Hydrangeas are one of my favorite flowers. Granted, I have lots of “favorites” when it comes to flowers, but hydrangeas are certainly high on that list! I find I’m drawn the most to the blue and bluish-purple hydrangea varieties.
A couple of years ago I made some Hydrangea Cupcakes and I’ve been wanting to make a set of pretty Hydrangea Cookies to match ever since! I’ve actually made hydrangea decorated cookies a few times, but was never really happy with them. I just couldn’t quite settle on a design I loved.
Last week, my incredibly talented friend Maryann (aka Cookie Artisan) shared a beautiful set of hydrangea cookies on her Flickr page. As soon as I saw them, I instantly knew they were the exact inspiration I’d been needing! Maryann graciously gave me the go-ahead to make a set of hydrangea cookies inspired by hers.
I got right to work, and I’m very happy with how this set of hydrangea cookies turned out. I think these could be perfect for Mother’s Day or a special gift anytime!
How to make Hydrangea Cookies -
Begin with a batch of cookies using my Sugar Cookie Recipe.
While the cookies bake you can prepare the icing using my Royal Icing Recipe.
As you can see below, I cut out the hydrangea flower shape using two different techniques (and cutters). I have a nice copper cutter (from Copper Gifts), and I also experimented with using a large flower cutter along with a leaf cutter.
I prepared my royal icing in shades of blue and purple (I used Americolor gels and used regal purple with electric purple, and sky blue with royal blue, then added a bit of the purple icing to the blue, and vice versa, so the shades work well together).
I outlined and flooded the flowers (as shown below). I experimented with blending the colors a bit and I really liked the two tone ones best. To create the two tone effect, outline and beginning filling in your cookie with one color (such as blue), then add sections of the other color (purple), and use a toothpick to blend the two colors just a bit.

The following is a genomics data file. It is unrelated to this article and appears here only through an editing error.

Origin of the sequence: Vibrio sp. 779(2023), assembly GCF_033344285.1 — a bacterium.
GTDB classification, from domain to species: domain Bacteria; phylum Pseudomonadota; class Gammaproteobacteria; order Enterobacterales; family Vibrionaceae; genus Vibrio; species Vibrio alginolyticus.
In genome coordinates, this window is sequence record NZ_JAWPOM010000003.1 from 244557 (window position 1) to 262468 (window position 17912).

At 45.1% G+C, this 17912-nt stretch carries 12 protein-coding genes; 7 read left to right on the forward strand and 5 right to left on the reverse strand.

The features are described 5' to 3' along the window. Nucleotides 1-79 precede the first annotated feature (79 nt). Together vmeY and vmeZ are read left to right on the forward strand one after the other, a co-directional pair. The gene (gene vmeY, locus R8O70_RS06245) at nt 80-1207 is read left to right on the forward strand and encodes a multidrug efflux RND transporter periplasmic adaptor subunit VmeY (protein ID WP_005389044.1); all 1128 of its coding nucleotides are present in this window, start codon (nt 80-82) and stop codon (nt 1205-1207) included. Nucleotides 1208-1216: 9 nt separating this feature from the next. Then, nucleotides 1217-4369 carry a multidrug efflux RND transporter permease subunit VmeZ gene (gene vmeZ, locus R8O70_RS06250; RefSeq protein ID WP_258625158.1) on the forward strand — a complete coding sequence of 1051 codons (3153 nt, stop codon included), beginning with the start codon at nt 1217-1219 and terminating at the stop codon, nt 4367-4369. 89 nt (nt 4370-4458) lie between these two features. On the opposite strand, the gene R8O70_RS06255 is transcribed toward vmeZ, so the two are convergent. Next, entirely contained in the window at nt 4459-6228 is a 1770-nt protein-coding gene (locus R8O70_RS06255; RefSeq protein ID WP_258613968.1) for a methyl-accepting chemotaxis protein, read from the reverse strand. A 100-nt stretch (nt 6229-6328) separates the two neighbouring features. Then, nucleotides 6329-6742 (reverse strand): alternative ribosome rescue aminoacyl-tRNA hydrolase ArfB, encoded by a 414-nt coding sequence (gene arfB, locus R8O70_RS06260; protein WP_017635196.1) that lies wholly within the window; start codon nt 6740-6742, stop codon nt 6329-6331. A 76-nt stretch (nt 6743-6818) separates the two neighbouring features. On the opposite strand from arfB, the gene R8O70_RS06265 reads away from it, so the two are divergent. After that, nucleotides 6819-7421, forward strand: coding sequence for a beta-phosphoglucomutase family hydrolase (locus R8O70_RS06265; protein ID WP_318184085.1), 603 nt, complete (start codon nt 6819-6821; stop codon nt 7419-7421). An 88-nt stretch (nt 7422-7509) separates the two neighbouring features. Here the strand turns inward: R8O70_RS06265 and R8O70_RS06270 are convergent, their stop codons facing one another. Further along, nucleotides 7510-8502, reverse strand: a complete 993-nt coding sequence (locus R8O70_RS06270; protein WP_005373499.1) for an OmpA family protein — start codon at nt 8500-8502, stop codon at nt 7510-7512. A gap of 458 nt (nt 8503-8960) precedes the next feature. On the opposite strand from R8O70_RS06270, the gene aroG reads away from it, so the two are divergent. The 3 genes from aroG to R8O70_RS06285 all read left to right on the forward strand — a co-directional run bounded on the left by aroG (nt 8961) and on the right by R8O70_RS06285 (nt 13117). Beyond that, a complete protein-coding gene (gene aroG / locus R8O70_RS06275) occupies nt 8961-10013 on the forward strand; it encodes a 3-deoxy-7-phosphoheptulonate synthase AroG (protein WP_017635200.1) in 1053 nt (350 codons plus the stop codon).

Once the flowers are outlined and flooded, allow to set up a bit (at least 30 minutes), then add the leaves (I mixed Americolor avocado and mint).
Once the flowers and leaves are filled in, allow the icing to dry well, until the surface is dry to the touch (at least 4 hours).
Once the base icing is dry, prepare to add the final texture, using a technique called brush embroidery. I have done a bit of brush embroidery before (including on these spring cookies), but sometimes I forget how beautiful it can be! My friend Ali of Ali Bee’s Bakeshop is a master at brush embroidery and shares her tips on it HERE, and HERE.
To get started, you’ll need a small paintbrush (shown above), a moist dish cloth, and a small dish of water. Brush embroidery is much like any art in that each artist has a little different way of doing it. Once you get started, you’ll be able to experiment with the look you like best. In general, I actually like using a brush slightly wider than the one shown, but I couldn’t find it, so I used what I had!
You want to use icing that is a thick consistency (about the consistency of toothpaste), and you’ll want to keep your brush moist (but not wet), using either the dish of water (then wipe the excess on the dish cloth, or by just wiping the brush on the moist cloth.
How to do brush embroidery on hydrangea cookies - (pictured above)
1. Pipe a four petal flower (very simply, it does not need to be perfect).
2. Use the moist (but not wet) brush to brush the icing from the edge of the flower, toward the middle (as shown). Do not completely eliminate that outside edge of the loose flower shape.
3. Continue brushing from the outside, toward the center, working on one petal at a time. Wipe off your brush onto the moist towel, as needed.
4. Continue the same technique with the other 3 flower petals.
5. Add 1 or more small dots of icing to the center of the flower (this can be done now, or after you have created all the small flowers on the hydrangea).
6. Continue filing in the hydrangea with small flowers, using the same steps as above. As you fill in the hydrangea you will need to make some full and some partial flowers.
A few notes on brush embroidery….
If you can not see the (desired) brush marks, you are likely either using too much moisture (on your brush), or your icing it not thick enough.
Brush embroidery takes some time, especially on a large cookie (such as these). I would not recommend trying to make a hundred cookies like these (unless you have help).
Below you can see some of the variations of color on the different cookies. Feel free to play around with colors you like.
Do you love hydrangeas too? Which colors are your favorite?